from “The Life and Epistles of St. Paul” by Conybeare and Howson.
No journey was ever taken on which so much interest is concentrated as this of St. Paul from Jerusalem to Damascus. It is so critical a passage in the history of God’s dealings with man, and we feel it to be so closely bound up with all our best knowledge and best happiness in this life, and with all our hopes for the world to come, that the mind is delighted to dwell upon it, and we are eager to learn or imagine all its details. The conversion of Saul was like the call of a second Abraham.
But we know almost more of the Patriarch’s journey through this same district, from the north to the south, than we do of the Apostle’s in the opposite direction. It is easy to conceive of Abraham traveling with his flocks and herds and camels. The primitive features of the East continue still unaltered in the desert, and the Arabian sheik still remains to us a living picture of the patriarch of Genesis. But before the first century of the Christian era, the patriarchal life in Palestine had been modified, not only by the invasions and settlements of Babylonia and Persia, but by large influxes of Greek and Roman civilization. It is difficult to guess what was the appearance of Saul’s company on that memorable occasion. We neither know how he traveled nor who his associates were, nor where he rested on his way nor what road he followed from the Judean to the Syrian capital.
His journey must have brought him somewhere into the vicinity of the Sea of Tiberias. But where he approached the nearest to the shores of this sacred lake, whether he crossed the Jordan where, in its lower courses, it flows southwards to the Dead Sea, or where its upper windings enrich the valley at the base of Mount Hermon, we do not know. And there is one thought which makes us glad that it should be so. It is remarkable that Galilee, where Jesus worked so many of His miracles, is the scene of none of those transactions which are related in the Acts. The blue waters of Tiberias, with their fishing boats and towns on the brink of the shore, are consecrated in the Gospels. A greater than Paul was here. When we come to the travels of the Apostles, the scenery is no longer limited and Jewish, but catholic and widely extended, like the Gospel which they preached; and the Sea, which will be so often spread before us in the life of St. Paul, is not the little Lake of Gennesareth, but the great Mediterranean, which washed the shores and carried the ships of the historical nations of antiquity.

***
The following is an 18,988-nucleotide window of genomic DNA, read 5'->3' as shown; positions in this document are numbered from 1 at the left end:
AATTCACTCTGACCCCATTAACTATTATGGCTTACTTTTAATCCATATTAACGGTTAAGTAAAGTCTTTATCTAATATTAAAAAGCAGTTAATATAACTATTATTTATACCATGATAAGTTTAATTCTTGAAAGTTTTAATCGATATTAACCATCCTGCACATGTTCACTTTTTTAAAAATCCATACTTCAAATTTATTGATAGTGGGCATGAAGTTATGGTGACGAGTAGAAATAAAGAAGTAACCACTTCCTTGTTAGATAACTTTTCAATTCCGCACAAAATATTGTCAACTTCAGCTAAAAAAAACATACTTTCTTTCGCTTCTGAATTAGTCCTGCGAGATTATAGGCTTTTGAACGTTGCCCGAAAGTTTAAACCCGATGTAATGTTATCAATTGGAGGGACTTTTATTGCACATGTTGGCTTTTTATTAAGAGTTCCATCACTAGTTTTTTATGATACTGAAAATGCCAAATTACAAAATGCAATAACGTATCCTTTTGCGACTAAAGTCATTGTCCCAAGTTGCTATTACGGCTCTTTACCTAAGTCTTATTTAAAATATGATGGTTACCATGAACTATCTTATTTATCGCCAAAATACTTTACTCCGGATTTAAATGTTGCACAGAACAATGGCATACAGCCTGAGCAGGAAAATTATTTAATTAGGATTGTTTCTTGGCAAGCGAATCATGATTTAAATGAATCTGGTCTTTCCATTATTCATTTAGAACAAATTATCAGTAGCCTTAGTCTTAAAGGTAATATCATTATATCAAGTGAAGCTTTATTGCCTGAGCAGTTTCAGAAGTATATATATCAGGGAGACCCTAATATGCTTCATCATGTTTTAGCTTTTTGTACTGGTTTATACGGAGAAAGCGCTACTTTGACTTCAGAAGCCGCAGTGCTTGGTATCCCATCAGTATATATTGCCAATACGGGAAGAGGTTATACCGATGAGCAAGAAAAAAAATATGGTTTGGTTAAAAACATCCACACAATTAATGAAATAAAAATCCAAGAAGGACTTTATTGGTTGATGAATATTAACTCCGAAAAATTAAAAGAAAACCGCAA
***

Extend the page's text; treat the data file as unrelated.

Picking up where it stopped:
Two principal roads can be mentioned, one of which probably conducted the travelers from Jerusalem to Damascus. The track of the caravans, in ancient and modern times, from Egypt to the Syrian capital, has always led through Gaza and Ramleh, and then, turning eastwards about the borders of Galilee and Samaria, has descended near Mount Tabor towards the Sea of Tiberias; and so, crossing the Jordan a little to the north of the Lake by Jacob’s Bridge, proceeds through the desert country which stretches to the base of Antilibanus. A similar track from Jerusalem falls into this Egyptian road in the neighborhood of Djenin, at the entrance of Galilee; and Saul and his company may have traveled by this route, performing the journey of one hundred and thirty-six miles, like the modern caravans, in about six days.